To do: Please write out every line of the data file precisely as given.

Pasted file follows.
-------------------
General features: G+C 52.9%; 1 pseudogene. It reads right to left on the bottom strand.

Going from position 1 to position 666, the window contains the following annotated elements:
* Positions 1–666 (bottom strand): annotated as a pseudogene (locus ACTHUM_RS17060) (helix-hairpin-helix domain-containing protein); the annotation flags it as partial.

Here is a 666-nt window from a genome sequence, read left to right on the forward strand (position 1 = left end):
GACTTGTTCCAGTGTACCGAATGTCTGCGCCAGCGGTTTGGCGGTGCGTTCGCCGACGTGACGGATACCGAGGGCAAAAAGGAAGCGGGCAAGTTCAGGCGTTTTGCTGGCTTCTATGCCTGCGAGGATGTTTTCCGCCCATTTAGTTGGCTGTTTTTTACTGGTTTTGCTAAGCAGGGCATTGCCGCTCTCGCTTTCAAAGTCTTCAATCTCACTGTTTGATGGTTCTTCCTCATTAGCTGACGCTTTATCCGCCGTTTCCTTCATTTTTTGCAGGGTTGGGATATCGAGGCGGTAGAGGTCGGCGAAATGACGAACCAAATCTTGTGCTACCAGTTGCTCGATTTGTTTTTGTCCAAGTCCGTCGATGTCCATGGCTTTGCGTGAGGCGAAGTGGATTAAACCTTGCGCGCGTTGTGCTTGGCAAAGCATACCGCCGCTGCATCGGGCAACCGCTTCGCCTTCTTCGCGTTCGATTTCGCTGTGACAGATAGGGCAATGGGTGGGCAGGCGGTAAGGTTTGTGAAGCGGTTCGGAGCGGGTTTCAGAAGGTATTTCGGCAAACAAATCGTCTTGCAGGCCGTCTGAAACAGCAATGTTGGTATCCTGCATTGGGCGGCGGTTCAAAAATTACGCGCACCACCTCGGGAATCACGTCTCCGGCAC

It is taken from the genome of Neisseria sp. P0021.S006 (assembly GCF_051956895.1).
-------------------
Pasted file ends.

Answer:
General features: G+C 52.9%; 1 pseudogene. It reads right to left on the bottom strand.

Going from position 1 to position 666, the window contains the following annotated elements:
* Positions 1–666 (bottom strand): annotated as a pseudogene (locus ACTHUM_RS17060) (helix-hairpin-helix domain-containing protein); the annotation flags it as partial.

Here is a 666-nt window from a genome sequence, read left to right on the forward strand (position 1 = left end):
GACTTGTTCCAGTGTACCGAATGTCTGCGCCAGCGGTTTGGCGGTGCGTTCGCCGACGTGACGGATACCGAGGGCAAAAAGGAAGCGGGCAAGTTCAGGCGTTTTGCTGGCTTCTATGCCTGCGAGGATGTTTTCCGCCCATTTAGTTGGCTGTTTTTTACTGGTTTTGCTAAGCAGGGCATTGCCGCTCTCGCTTTCAAAGTCTTCAATCTCACTGTTTGATGGTTCTTCCTCATTAGCTGACGCTTTATCCGCCGTTTCCTTCATTTTTTGCAGGGTTGGGATATCGAGGCGGTAGAGGTCGGCGAAATGACGAACCAAATCTTGTGCTACCAGTTGCTCGATTTGTTTTTGTCCAAGTCCGTCGATGTCCATGGCTTTGCGTGAGGCGAAGTGGATTAAACCTTGCGCGCGTTGTGCTTGGCAAAGCATACCGCCGCTGCATCGGGCAACCGCTTCGCCTTCTTCGCGTTCGATTTCGCTGTGACAGATAGGGCAATGGGTGGGCAGGCGGTAAGGTTTGTGAAGCGGTTCGGAGCGGGTTTCAGAAGGTATTTCGGCAAACAAATCGTCTTGCAGGCCGTCTGAAACAGCAATGTTGGTATCCTGCATTGGGCGGCGGTTCAAAAATTACGCGCACCACCTCGGGAATCACGTCTCCGGCAC

It is taken from the genome of Neisseria sp. P0021.S006 (assembly GCF_051956895.1).